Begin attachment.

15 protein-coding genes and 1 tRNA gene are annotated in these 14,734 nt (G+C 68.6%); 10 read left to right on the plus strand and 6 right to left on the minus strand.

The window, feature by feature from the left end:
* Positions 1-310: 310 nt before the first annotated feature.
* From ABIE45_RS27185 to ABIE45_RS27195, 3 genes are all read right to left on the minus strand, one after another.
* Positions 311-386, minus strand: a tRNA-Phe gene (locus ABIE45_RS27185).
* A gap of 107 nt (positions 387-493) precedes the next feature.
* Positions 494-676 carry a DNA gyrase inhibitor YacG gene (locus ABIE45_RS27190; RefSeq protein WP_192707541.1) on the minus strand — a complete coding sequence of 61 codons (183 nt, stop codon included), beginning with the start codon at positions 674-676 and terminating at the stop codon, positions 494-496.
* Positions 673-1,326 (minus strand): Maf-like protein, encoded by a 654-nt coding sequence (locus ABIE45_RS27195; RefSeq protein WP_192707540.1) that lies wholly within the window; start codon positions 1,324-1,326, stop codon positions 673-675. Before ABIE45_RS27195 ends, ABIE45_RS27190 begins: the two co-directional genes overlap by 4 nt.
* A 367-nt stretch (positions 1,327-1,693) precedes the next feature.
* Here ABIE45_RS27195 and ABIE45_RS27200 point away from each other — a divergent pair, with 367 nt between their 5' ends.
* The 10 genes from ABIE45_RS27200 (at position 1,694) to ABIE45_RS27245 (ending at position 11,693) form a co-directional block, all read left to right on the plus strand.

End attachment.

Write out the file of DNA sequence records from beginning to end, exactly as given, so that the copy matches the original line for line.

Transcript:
15 protein-coding genes and 1 tRNA gene are annotated in these 14,734 nt (G+C 68.6%); 10 read left to right on the plus strand and 6 right to left on the minus strand.

The window, feature by feature from the left end:
* Positions 1-310: 310 nt before the first annotated feature.
* From ABIE45_RS27185 to ABIE45_RS27195, 3 genes are all read right to left on the minus strand, one after another.
* Positions 311-386, minus strand: a tRNA-Phe gene (locus ABIE45_RS27185).
* A gap of 107 nt (positions 387-493) precedes the next feature.
* Positions 494-676 carry a DNA gyrase inhibitor YacG gene (locus ABIE45_RS27190; RefSeq protein WP_192707541.1) on the minus strand — a complete coding sequence of 61 codons (183 nt, stop codon included), beginning with the start codon at positions 674-676 and terminating at the stop codon, positions 494-496.
* Positions 673-1,326 (minus strand): Maf-like protein, encoded by a 654-nt coding sequence (locus ABIE45_RS27195; RefSeq protein WP_192707540.1) that lies wholly within the window; start codon positions 1,324-1,326, stop codon positions 673-675. Before ABIE45_RS27195 ends, ABIE45_RS27190 begins: the two co-directional genes overlap by 4 nt.
* A 367-nt stretch (positions 1,327-1,693) precedes the next feature.
* Here ABIE45_RS27195 and ABIE45_RS27200 point away from each other — a divergent pair, with 367 nt between their 5' ends.
* The 10 genes from ABIE45_RS27200 (at position 1,694) to ABIE45_RS27245 (ending at position 11,693) form a co-directional block, all read left to right on the plus strand.